It is an Iberian false smooth snake (Macroprotodon cucullatus) described reassuringly on one website as only "moderately venomous". :) Their main prey are small lizards and are normally nocturnal apart for some strange reason on the Balearic islands where they are diurnal. Not a big snake, they grow to only around 55cm and this one was less than that and very slim.

    Later on the same walk I flushed a red legged partridge but it didn't go far and went into a distraction display which worked effectively on Charlie who pulled hard on his lead to catch it. Being more wiley I examined where it had come from and spotted a tiny chick, pale with stripes, in the low scrub. It must have only been a few days old and no doubt there were others close by. I left them to it. I watched a kestrel hunt over the same bit of ground yesterday and there are numerous Azure winged magpies plus of course at night other terrors for young chicks - like snakes. :)
     
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  15. jumartoo

    jumartoo Funster

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    Funnily enough we've not seen any live snakes yet this year. Plenty of lizards of varying sizes though. Seen a few dead snakes on the roads though :(
     
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  16. Viennese

    Viennese Funster

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    Thanks John - I've just caught up with several days of your log, this is all fascinating. I really want to do this area, perhaps next year. We saw vultures in 2010 in the Desfiladero de la Yecia Gorge, near Santo Domingo de Silos (not far from Burgos). Very interesting little place where the monks still sing Gregorian Chant in the Abbey - which dates back to the 10th century, although most ancient parts now are 11th. We diverted there to hear the chant and see the Abbey. If you haven't been to the Abbey or the Gorge it's worth visiting. No campsite but we overnighted in the public car park which seemed OK.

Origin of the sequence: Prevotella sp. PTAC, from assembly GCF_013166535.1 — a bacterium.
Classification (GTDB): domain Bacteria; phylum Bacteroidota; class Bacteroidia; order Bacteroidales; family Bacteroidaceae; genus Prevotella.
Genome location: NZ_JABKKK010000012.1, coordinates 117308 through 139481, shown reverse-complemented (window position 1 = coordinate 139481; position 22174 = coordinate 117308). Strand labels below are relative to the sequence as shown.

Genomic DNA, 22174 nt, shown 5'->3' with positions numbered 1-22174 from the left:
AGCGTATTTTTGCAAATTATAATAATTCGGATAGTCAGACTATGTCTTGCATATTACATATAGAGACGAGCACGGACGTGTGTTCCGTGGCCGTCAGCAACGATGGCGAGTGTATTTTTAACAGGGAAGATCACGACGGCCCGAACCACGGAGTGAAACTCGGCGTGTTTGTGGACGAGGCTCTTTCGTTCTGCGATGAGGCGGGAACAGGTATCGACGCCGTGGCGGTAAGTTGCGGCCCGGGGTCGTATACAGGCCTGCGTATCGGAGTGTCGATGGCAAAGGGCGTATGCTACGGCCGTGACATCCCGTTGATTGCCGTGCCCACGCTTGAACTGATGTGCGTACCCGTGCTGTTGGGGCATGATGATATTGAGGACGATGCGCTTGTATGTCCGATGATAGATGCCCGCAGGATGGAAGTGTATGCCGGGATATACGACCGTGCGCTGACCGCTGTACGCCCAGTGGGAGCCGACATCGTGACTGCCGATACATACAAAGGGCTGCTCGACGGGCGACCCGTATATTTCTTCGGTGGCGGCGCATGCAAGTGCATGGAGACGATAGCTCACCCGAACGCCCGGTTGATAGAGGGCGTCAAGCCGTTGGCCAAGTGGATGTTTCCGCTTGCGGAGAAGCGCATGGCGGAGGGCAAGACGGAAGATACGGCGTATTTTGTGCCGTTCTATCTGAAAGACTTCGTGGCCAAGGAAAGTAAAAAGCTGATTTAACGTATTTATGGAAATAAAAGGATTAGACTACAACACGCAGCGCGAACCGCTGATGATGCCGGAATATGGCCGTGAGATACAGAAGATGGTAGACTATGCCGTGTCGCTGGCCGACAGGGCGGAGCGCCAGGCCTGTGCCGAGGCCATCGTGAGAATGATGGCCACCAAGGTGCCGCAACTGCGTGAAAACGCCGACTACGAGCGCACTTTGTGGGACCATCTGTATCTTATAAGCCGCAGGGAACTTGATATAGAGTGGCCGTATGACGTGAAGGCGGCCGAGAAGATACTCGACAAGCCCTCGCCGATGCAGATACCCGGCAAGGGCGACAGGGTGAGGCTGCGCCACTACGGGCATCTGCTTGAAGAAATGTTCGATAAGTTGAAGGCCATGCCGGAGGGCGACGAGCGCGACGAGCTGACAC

Catherine
     
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  17. DBK

    DBK Funster

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    The slow trek north has begun and we have arrived at the picturesque town of Mértola and a free aire (CC 12238) without facilities other than a water tap beside the river Guidiana. This is the river if you enter Portugal on the main coast road from Seville you cross on an impressive modern bridge.

    On the way here we stopped to do some shopping at a small supermarket on the outskirts of Albufeira.

    LRM_EXPORT_20180604_193557.jpg

    This I assume is bacalhau or dried salted cod and a Portuguese favourite. It needs to be soaked in water first then cooked. It is not something I've ever eaten but I'lI give it a go if we eat out and it is on the menu. :)

    Mértola is approached over a narrow, traffic light controlled bridge.

    LRM_EXPORT_20180604_193529.jpg